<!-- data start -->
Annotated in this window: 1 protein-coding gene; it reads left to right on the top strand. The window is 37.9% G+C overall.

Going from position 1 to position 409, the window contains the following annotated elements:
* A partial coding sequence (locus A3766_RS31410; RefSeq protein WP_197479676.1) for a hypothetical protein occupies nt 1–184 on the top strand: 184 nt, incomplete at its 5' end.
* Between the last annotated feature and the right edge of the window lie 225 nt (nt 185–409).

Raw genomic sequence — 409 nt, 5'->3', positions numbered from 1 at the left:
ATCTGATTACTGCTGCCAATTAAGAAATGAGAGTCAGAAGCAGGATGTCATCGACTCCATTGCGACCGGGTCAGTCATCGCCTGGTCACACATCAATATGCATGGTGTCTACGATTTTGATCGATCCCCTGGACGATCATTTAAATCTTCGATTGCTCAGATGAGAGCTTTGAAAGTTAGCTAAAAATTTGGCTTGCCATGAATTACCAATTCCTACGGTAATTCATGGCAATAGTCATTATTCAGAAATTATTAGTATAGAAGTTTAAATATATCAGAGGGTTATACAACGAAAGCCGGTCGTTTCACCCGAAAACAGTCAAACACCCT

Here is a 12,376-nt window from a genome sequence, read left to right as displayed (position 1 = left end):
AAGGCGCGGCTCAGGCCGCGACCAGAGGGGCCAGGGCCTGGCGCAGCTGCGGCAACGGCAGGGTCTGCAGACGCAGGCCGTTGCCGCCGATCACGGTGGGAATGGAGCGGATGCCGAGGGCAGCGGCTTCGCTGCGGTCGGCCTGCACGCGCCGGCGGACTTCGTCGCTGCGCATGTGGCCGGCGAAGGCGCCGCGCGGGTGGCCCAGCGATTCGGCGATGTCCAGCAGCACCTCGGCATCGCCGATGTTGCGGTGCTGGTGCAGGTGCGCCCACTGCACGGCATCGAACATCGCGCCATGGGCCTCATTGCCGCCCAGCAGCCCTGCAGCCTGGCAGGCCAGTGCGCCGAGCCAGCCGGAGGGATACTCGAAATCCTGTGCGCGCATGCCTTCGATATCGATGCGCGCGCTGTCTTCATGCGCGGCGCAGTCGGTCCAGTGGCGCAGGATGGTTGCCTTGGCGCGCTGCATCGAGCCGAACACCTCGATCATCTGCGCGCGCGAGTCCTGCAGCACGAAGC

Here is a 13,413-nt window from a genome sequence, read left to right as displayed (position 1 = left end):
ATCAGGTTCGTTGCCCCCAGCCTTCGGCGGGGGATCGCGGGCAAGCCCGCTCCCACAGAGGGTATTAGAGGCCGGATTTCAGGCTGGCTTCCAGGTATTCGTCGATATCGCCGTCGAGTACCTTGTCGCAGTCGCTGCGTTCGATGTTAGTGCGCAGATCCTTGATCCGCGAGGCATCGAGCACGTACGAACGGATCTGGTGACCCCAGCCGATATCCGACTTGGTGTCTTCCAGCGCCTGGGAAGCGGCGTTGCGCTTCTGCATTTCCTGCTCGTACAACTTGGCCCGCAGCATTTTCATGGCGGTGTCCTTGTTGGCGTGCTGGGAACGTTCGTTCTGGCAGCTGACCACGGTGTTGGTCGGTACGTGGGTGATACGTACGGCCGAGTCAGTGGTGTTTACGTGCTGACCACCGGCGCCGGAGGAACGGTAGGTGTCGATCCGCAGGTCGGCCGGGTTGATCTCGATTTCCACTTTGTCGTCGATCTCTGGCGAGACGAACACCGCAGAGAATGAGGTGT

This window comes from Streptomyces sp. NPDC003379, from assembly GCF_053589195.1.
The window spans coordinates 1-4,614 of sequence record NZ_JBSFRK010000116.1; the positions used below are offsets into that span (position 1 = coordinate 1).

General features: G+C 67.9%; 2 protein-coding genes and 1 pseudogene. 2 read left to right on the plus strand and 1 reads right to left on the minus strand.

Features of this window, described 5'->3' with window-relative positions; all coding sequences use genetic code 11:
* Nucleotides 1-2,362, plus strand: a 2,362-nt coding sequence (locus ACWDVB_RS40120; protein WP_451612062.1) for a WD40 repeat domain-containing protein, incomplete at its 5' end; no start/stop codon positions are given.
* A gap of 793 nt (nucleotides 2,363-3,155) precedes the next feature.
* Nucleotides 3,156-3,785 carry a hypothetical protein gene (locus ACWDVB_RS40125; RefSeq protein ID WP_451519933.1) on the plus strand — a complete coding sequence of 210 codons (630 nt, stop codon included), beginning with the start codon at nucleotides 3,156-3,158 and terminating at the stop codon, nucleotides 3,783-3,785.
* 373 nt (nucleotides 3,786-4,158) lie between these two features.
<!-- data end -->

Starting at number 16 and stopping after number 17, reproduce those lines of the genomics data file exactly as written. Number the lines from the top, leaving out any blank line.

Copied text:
* A gap of 793 nt (nucleotides 2,363-3,155) precedes the next feature.
* Nucleotides 3,156-3,785 carry a hypothetical protein gene (locus ACWDVB_RS40125; RefSeq protein ID WP_451519933.1) on the plus strand — a complete coding sequence of 210 codons (630 nt, stop codon included), beginning with the start codon at nucleotides 3,156-3,158 and terminating at the stop codon, nucleotides 3,783-3,785.